Over 1,000 need medical evacuation from Ghouta, WHO says

ANADOLU AGENCY
GENEVA
Published

More than 1,000 people are in need of immediate medical evacuation from besieged Eastern Ghouta in Syria, the World Health Organization (WHO) said yesterday. "Attacks on the health sector have continued at an alarming level in the past year. The 67 verified attacks on health facilities, workers, and infrastructure recorded during the first two months of 2018 amount to more than 50 percent of verified attacks in all of 2017," WHO said in a statement yesterday.

"The suffering of the people of Syria must stop. We urge all parties to the conflict to end attacks on health, to provide access to all those in Syria who need health assistance and above all, to end this devastating conflict," Dr. Tedros Adhanom Ghebreyesus, WHO's director general, said.

Ghebreyesus noted that critical medical supplies have also been routinely removed from U.N. convoys to hard-to-reach and besieged locations in Syria.

"Earlier this month, more than 70 percent of the health supplies intended to reach East Ghouta were removed by authorities and sent back to the WHO warehouse. The items removed are desperately needed to save lives and reduce suffering." He underlined that seven years of conflict have devastated Syria's healthcare system.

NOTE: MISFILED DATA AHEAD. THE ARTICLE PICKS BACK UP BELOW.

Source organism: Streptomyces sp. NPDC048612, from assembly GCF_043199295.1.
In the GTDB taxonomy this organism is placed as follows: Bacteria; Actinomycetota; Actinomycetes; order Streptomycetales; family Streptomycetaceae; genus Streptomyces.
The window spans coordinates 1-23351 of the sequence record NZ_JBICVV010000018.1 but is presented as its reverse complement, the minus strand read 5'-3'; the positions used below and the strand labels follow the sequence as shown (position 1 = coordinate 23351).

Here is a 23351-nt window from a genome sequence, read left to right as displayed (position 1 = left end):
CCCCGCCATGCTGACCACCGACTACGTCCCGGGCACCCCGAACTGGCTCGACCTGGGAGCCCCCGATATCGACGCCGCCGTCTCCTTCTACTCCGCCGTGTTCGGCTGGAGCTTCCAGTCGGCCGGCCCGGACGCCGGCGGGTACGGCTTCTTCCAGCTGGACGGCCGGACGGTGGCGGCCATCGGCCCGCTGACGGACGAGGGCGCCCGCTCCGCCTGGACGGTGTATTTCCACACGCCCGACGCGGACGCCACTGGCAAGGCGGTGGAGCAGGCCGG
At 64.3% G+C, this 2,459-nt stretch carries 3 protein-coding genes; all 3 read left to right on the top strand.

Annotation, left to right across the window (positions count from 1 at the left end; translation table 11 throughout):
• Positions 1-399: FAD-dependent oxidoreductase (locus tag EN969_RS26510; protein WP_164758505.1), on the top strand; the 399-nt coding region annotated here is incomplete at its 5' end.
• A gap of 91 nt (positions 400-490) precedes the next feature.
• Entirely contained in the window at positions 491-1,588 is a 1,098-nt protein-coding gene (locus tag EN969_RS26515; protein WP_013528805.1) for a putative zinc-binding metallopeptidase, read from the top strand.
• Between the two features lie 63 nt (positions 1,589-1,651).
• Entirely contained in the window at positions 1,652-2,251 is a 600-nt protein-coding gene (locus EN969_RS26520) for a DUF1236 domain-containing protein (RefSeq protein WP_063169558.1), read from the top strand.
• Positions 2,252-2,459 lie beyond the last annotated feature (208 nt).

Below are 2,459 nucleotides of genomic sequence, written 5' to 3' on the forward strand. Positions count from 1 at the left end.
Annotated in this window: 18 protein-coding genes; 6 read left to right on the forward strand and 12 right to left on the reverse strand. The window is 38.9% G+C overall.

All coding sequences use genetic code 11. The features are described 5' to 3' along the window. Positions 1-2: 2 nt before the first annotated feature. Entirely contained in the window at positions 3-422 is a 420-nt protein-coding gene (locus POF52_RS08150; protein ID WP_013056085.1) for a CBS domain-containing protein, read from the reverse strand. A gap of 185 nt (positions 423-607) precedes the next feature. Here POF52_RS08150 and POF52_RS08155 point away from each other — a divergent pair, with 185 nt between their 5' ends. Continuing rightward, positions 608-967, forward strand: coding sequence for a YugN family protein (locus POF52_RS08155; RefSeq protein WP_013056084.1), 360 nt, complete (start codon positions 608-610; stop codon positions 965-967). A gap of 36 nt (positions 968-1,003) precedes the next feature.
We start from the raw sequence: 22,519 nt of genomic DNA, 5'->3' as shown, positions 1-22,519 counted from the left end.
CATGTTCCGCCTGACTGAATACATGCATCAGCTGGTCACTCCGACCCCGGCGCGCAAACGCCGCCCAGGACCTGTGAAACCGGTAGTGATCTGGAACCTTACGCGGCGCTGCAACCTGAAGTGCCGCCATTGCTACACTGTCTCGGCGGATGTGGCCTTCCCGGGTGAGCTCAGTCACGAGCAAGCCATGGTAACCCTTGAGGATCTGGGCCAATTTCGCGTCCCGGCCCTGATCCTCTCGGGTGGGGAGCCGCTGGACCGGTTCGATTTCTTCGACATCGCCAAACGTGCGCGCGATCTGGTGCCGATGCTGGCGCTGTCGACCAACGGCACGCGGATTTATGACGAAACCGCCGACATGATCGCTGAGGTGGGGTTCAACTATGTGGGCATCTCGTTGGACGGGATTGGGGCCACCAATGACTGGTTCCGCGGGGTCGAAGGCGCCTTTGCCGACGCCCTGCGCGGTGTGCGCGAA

"More than half of the country's public hospitals and healthcare centers are closed or only partially functioning and more than 11.3 million people need health assistance, including three million living with injuries and disabilities."

The U.N.'s World Food Program (WFP) also urged "all parties to the conflict to allow safe, unhindered and unconditional humanitarian access for the delivery of food and other life-saving assistance to those who are so desperately in need."

According to WFP, some 6.5 million people in Syria are food insecure and another four million people are at risk of becoming so.

On Feb. 24, the U.N. Security Council unanimously adopted Resolution 2401, which calls for a month-long ceasefire in Syria, especially Eastern Ghouta, to allow the delivery of humanitarian aid. Despite the fact that as many as 400,000 people live in the city with scarce medical facilities and food, the regime has continued attacks and blocked delivery of international aid. Even though the U.N. considers the siege and deprivation of water and food to be war crimes, all attempts to end the blockade have been unsuccessful. Russia, the main backer of the Assad regime along with Iran, ordered a humanitarian pause in an attempt to demonstrate its clout in the deadly civil war. The pause was set for five hours to create a corridor to allow civilians to exit the area. The Russian Defense Ministry said it would help injured civilians leave the town. Yet, the pause has been violated by the regime.

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